Water hardness

The hardness of water depends on the amount of calcium in it – the more it contains, the harder the water is. Find out more information below and use our postcode checker to see the hardness of your water.

When rain falls it contains no calcium but, as it flows over the land and filters through rocks, it dissolves minerals and becomes harder.

The amount it picks up depends upon the geology of the area and the hardness of water varies widely throughout the country.

The majority of water we supply is hard as it comes from underground chalk aquifers where the levels of calcium are very high, but the hardness varies from source to source. 

Hard water can lead to the formation of limescale in water systems and household appliances that can be avoided by using water softeners.

The definition of water hardness is based on the amount of calcium carbonate it contains per litre.

Definition of hardness

  • Soft water contains less than 100mg of calcium carbonate per litre
  • Moderately hard water contains between 100 and 200mg of calcium carbonate per litre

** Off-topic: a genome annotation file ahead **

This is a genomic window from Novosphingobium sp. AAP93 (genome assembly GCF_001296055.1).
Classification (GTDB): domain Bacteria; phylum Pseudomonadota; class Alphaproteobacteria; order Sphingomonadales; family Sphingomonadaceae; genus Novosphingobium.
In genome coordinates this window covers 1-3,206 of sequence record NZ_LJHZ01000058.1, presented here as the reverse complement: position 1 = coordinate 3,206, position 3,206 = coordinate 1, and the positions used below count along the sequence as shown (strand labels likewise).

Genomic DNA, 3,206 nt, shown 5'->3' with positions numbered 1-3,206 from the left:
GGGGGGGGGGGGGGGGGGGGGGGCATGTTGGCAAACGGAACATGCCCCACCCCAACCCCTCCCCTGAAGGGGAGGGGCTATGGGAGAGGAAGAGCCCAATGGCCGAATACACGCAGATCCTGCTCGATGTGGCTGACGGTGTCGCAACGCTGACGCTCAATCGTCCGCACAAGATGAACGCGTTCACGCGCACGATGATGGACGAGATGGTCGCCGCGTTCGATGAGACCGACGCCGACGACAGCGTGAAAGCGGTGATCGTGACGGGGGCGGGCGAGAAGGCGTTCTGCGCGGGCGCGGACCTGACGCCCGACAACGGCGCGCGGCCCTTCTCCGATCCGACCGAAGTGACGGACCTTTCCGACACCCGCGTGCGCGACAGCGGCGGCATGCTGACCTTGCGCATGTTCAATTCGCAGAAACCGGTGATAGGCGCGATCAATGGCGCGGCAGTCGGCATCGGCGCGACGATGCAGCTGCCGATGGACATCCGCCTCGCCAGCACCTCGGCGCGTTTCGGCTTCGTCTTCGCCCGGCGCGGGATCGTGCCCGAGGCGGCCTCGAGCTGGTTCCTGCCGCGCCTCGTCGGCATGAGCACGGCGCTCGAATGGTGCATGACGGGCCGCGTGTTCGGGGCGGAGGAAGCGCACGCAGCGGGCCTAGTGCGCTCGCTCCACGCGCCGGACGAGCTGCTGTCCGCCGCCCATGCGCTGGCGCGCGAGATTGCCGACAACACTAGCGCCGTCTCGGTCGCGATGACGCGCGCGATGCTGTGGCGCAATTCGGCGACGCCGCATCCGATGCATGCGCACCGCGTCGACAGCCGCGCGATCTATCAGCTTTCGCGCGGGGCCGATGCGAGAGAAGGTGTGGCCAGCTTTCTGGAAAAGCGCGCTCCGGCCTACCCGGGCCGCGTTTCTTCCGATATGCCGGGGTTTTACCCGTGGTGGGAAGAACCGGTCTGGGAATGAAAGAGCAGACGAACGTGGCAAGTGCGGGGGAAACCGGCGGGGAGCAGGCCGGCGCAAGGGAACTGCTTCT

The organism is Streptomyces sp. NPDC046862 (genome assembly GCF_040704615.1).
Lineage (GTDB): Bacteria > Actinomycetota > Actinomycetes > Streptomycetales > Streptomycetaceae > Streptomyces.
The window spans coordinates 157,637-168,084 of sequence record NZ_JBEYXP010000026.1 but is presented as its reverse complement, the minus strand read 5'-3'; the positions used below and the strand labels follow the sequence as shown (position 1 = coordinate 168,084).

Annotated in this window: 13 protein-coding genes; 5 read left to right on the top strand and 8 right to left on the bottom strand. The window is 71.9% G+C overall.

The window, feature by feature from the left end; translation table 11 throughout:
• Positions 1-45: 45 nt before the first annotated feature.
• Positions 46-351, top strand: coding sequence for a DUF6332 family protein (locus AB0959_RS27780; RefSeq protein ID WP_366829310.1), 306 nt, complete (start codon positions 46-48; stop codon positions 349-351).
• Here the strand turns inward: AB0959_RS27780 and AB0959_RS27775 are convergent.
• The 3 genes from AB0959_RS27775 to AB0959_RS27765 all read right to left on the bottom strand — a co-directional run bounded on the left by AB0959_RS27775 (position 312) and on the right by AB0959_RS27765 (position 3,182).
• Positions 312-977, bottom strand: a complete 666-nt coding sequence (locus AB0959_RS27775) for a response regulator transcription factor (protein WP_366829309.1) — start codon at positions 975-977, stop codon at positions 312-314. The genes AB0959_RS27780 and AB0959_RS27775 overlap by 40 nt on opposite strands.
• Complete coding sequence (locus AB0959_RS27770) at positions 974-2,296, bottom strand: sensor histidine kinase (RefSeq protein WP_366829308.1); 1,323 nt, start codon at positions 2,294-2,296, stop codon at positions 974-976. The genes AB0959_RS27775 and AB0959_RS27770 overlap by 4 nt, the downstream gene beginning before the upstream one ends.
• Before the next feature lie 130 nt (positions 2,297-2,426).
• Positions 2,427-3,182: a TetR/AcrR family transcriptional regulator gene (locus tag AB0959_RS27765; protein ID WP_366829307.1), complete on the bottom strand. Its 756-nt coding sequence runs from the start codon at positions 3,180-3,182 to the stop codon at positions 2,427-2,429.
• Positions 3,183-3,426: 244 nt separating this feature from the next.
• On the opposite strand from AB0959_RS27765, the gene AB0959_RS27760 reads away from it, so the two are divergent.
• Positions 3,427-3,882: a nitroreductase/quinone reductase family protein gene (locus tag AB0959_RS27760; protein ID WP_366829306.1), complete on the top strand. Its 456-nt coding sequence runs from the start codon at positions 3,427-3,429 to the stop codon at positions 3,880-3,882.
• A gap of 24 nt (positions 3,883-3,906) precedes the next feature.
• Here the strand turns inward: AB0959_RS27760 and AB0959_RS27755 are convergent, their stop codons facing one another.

• Hard water between 200 and 300mg of calcium carbonate per litre
  • Very hard water contains more than 300mg of calcium carbonate per litre.

The average hardness in your water source can be found by entering your postcode in the 'In your area' section on the right.

There is no UK or European standard set for the hardness of drinking water. 

We do not soften water for public consumption at any of our treatment works and the degree of hardness does not affect the quality of the drinking water.

While hard water does not produce as much lather, this has no effect on the performance of soaps and washing detergents.

Modern dishwashers have built-in water softeners that prevent white deposits or spots forming and water softening products can be added to older machines.


When hard water is heated, harmless limescale is formed.

Regular cleaning of kettles will prevent the 'scum' floating to the surface, while keeping the temperature of the hot water systems below 60°C will reduce the formation of limescale in boilers, on heating elements and in hot water pipes.

Find out more information on limescale. Alternatively, it can be avoided by installing a household water softener.

Water softeners must be fitted to comply with the Water Supply (Water Fittings) Regulations 1999Find out more information about Water Regulations.

If you've had a water softener installed it is essential to have one tap supplying unsoftened water for cooking and drinking as softeners can significantly increase the level of sodium in water.

Water UK: Looking after water in your home